There's a difference between being a perfectionist — someone who needs flawless results or performance — and having OCD. OCD thoughts aren't simply excessive worries about real issues in your life or liking to have things clean or arranged in a specific way.

If your obsessions and compulsions affect your quality of life, see your doctor or mental health professional.


The cause of obsessive-compulsive disorder isn't fully understood. Main theories include:

  • Biology. OCD may be due to changes in your body's natural chemistry or brain functions.
  • Genetics. OCD may have a genetic component, but specific genes have yet to be found.
  • Learning. Obsessive fears and compulsive behaviors can be learned from watching family members or learning them over time.

Risk factors

Factors that may raise the risk of causing obsessive-compulsive disorder include:

  • Family history. Having parents or other family members with the disorder can raise your risk of getting OCD.
  • Stressful life events. If you've gone through traumatic or stressful events, your risk may increase. This reaction may cause the intrusive thoughts, rituals and emotional distress seen in OCD.
  • Other mental health disorders. OCD may be related to other mental health disorders, such as anxiety disorders, depression, substance abuse or tic disorders.


Issues due to obsessive-compulsive disorder include:

  • Excessive time spent taking part in ritualistic behaviors.
  • Health issues, such as contact dermatitis from frequent hand-washing.
  • Having a hard time going to work or school or taking part in social activities.
  • Troubled relationships.
  • Poor quality of life.
  • Thoughts about suicide and behavior related to suicide.


There's no sure way to prevent obsessive-compulsive disorder. However, getting treated as soon as possible may help keep OCD from getting worse and disrupting activities and your daily routine.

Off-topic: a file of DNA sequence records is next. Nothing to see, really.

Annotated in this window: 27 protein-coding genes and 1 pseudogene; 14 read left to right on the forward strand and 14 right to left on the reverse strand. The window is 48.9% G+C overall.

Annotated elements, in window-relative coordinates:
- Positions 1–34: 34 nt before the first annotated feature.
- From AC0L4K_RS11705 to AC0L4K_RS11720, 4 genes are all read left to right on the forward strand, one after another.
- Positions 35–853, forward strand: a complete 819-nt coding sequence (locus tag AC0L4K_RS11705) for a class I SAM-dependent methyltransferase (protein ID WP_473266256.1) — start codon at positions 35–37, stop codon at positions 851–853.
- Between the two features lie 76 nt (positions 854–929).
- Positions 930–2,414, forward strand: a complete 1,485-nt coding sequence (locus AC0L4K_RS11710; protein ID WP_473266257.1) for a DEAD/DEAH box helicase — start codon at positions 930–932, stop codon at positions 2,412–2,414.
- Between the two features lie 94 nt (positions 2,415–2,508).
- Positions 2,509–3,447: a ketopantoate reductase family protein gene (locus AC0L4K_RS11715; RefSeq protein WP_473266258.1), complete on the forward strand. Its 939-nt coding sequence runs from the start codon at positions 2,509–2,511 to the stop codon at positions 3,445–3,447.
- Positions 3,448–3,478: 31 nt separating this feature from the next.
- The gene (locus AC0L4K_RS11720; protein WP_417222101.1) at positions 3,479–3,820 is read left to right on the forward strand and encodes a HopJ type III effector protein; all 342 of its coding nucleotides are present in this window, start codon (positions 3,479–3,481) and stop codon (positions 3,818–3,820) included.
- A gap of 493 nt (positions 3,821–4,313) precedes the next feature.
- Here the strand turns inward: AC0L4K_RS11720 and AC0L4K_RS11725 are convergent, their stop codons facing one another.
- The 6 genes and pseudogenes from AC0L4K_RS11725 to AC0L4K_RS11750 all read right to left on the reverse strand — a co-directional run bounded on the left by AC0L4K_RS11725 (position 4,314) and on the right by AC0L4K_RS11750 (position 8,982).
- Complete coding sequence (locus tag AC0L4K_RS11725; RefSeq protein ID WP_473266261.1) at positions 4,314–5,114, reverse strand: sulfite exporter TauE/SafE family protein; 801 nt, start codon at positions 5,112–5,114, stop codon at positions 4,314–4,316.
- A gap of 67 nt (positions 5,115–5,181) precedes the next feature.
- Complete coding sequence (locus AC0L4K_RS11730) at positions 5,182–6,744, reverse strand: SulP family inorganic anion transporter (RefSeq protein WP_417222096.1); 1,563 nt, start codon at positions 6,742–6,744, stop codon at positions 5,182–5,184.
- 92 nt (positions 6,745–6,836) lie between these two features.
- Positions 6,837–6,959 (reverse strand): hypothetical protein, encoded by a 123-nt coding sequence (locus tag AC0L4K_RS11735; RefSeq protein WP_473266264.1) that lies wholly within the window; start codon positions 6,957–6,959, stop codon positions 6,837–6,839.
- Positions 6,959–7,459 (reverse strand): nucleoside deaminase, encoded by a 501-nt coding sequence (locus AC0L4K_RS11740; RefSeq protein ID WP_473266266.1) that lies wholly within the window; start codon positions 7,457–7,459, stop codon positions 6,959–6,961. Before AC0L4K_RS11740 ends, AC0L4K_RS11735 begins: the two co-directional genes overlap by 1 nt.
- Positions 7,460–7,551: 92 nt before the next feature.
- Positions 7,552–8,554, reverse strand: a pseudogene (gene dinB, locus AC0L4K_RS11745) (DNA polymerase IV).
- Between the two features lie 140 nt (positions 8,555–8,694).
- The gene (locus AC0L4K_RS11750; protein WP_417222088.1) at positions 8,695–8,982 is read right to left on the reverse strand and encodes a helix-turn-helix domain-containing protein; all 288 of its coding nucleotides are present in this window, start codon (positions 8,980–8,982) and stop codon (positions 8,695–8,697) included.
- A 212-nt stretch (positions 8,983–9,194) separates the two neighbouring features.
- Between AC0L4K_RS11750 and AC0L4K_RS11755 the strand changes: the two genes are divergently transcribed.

Steps to help diagnose obsessive-compulsive disorder may include:

  • Psychological evaluation. This includes talking about your thoughts, feelings, symptoms and behavior patterns to find out if you have obsessions or compulsive behaviors that get in the way of your quality of life. With your permission, this may include talking to your family or friends.
  • Physical exam. This may be done to rule out other issues that could cause your symptoms and check for any related complications.

Diagnostic challenges

It's sometimes hard to diagnose OCD because symptoms can be like those of obsessive-compulsive personality disorder, anxiety disorders, depression, schizophrenia or other mental health disorders. And it's possible to have OCD and another mental health disorder. Work with your doctor so that you can get the right diagnosis and treatment.


Obsessive-compulsive disorder treatment may not result in a cure. But it can help bring symptoms under control so that they don't rule your daily life. Depending on how serious your OCD is, you may need long-term, ongoing or more-intensive treatment.

The two main treatments for OCD are psychotherapy and medicines. Psychotherapy also is known as talk therapy. Often, a mix of both treatments is most effective.


Cognitive behavioral therapy (CBT), a type of psychotherapy, is effective for many people with OCD. Exposure and response prevention (ERP), a part of CBT therapy, involves exposing you over time to a feared object or obsession, such as dirt. Then you learn ways not to do your compulsive rituals. ERP takes effort and practice, but you may enjoy a better quality of life once you learn to manage your obsessions and compulsions.


Certain psychiatric medicines can help control the obsessions and compulsions of OCD. Most commonly, antidepressants are tried first.

Antidepressants approved by the Food and Drug Administration (FDA) to treat OCD include:

  • Fluoxetine (Prozac) for adults and children 7 years and older.
  • Fluvoxamine (Luvox) for adults and children 8 years and older.
  • Paroxetine (Paxil) for adults only.
  • Sertraline (Zoloft) for adults and children 6 years and older.
  • Clomipramine (Anafranil) for adults and children 10 years and older.

However, your doctor may prescribe other antidepressants and psychiatric medicines.